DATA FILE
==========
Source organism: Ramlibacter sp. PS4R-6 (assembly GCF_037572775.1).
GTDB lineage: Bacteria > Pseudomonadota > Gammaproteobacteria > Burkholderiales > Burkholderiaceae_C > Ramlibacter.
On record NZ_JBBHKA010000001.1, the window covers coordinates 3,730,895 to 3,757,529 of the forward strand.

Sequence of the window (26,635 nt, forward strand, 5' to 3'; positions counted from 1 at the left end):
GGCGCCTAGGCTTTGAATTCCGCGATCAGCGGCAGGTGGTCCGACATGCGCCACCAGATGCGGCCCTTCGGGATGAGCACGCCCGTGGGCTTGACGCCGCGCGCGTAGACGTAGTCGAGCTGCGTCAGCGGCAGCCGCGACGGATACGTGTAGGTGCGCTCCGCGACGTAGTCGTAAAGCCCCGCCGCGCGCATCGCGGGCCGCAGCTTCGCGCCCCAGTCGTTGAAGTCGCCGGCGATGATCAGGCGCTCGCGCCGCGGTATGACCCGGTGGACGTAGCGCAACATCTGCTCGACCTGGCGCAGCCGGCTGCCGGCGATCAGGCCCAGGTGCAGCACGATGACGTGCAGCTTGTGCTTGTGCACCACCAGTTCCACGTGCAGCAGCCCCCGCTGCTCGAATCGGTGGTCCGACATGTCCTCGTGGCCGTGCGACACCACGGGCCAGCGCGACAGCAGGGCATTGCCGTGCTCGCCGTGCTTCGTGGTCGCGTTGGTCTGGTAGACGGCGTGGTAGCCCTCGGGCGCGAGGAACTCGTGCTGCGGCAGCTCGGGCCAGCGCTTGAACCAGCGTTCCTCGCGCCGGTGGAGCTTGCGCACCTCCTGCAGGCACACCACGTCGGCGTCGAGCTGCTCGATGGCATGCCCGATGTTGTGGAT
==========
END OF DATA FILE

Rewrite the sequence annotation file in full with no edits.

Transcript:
Source organism: Ramlibacter sp. PS4R-6 (assembly GCF_037572775.1).
GTDB lineage: Bacteria > Pseudomonadota > Gammaproteobacteria > Burkholderiales > Burkholderiaceae_C > Ramlibacter.
On record NZ_JBBHKA010000001.1, the window covers coordinates 3,730,895 to 3,757,529 of the forward strand.

Sequence of the window (26,635 nt, forward strand, 5' to 3'; positions counted from 1 at the left end):
GGCGCCTAGGCTTTGAATTCCGCGATCAGCGGCAGGTGGTCCGACATGCGCCACCAGATGCGGCCCTTCGGGATGAGCACGCCCGTGGGCTTGACGCCGCGCGCGTAGACGTAGTCGAGCTGCGTCAGCGGCAGCCGCGACGGATACGTGTAGGTGCGCTCCGCGACGTAGTCGTAAAGCCCCGCCGCGCGCATCGCGGGCCGCAGCTTCGCGCCCCAGTCGTTGAAGTCGCCGGCGATGATCAGGCGCTCGCGCCGCGGTATGACCCGGTGGACGTAGCGCAACATCTGCTCGACCTGGCGCAGCCGGCTGCCGGCGATCAGGCCCAGGTGCAGCACGATGACGTGCAGCTTGTGCTTGTGCACCACCAGTTCCACGTGCAGCAGCCCCCGCTGCTCGAATCGGTGGTCCGACATGTCCTCGTGGCCGTGCGACACCACGGGCCAGCGCGACAGCAGGGCATTGCCGTGCTCGCCGTGCTTCGTGGTCGCGTTGGTCTGGTAGACGGCGTGGTAGCCCTCGGGCGCGAGGAACTCGTGCTGCGGCAGCTCGGGCCAGCGCTTGAACCAGCGTTCCTCGCGCCGGTGGAGCTTGCGCACCTCCTGCAGGCACACCACGTCGGCGTCGAGCTGCTCGATGGCATGCCCGATGTTGTGGAT